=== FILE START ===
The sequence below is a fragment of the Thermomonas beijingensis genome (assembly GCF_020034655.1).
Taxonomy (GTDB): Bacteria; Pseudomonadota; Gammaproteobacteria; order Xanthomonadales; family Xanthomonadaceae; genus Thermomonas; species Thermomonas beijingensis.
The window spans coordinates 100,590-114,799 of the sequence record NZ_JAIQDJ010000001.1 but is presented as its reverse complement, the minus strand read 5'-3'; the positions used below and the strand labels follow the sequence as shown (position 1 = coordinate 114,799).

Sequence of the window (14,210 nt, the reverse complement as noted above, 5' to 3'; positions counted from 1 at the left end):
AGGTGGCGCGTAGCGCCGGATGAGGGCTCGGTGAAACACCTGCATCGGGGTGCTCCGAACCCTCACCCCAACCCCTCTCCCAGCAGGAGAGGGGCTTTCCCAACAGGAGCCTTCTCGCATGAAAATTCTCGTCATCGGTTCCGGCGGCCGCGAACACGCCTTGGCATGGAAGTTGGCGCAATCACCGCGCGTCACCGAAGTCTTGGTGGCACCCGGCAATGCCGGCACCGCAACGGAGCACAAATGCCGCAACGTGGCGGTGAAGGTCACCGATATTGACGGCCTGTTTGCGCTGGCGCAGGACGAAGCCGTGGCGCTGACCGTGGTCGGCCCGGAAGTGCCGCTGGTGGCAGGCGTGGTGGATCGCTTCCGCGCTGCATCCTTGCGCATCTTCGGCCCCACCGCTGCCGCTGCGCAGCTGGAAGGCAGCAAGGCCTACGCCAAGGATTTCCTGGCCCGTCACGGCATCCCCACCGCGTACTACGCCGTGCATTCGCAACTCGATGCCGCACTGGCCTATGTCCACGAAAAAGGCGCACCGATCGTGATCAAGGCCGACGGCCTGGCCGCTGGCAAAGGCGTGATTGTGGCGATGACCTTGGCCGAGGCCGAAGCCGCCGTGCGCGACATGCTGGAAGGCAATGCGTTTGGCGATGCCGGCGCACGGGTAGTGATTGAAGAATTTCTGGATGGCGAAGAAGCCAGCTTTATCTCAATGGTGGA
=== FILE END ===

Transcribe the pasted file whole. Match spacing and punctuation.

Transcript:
The sequence below is a fragment of the Thermomonas beijingensis genome (assembly GCF_020034655.1).
Taxonomy (GTDB): Bacteria; Pseudomonadota; Gammaproteobacteria; order Xanthomonadales; family Xanthomonadaceae; genus Thermomonas; species Thermomonas beijingensis.
The window spans coordinates 100,590-114,799 of the sequence record NZ_JAIQDJ010000001.1 but is presented as its reverse complement, the minus strand read 5'-3'; the positions used below and the strand labels follow the sequence as shown (position 1 = coordinate 114,799).

Sequence of the window (14,210 nt, the reverse complement as noted above, 5' to 3'; positions counted from 1 at the left end):
AGGTGGCGCGTAGCGCCGGATGAGGGCTCGGTGAAACACCTGCATCGGGGTGCTCCGAACCCTCACCCCAACCCCTCTCCCAGCAGGAGAGGGGCTTTCCCAACAGGAGCCTTCTCGCATGAAAATTCTCGTCATCGGTTCCGGCGGCCGCGAACACGCCTTGGCATGGAAGTTGGCGCAATCACCGCGCGTCACCGAAGTCTTGGTGGCACCCGGCAATGCCGGCACCGCAACGGAGCACAAATGCCGCAACGTGGCGGTGAAGGTCACCGATATTGACGGCCTGTTTGCGCTGGCGCAGGACGAAGCCGTGGCGCTGACCGTGGTCGGCCCGGAAGTGCCGCTGGTGGCAGGCGTGGTGGATCGCTTCCGCGCTGCATCCTTGCGCATCTTCGGCCCCACCGCTGCCGCTGCGCAGCTGGAAGGCAGCAAGGCCTACGCCAAGGATTTCCTGGCCCGTCACGGCATCCCCACCGCGTACTACGCCGTGCATTCGCAACTCGATGCCGCACTGGCCTATGTCCACGAAAAAGGCGCACCGATCGTGATCAAGGCCGACGGCCTGGCCGCTGGCAAAGGCGTGATTGTGGCGATGACCTTGGCCGAGGCCGAAGCCGCCGTGCGCGACATGCTGGAAGGCAATGCGTTTGGCGATGCCGGCGCACGGGTAGTGATTGAAGAATTTCTGGATGGCGAAGAAGCCAGCTTTATCTCAATGGTGGA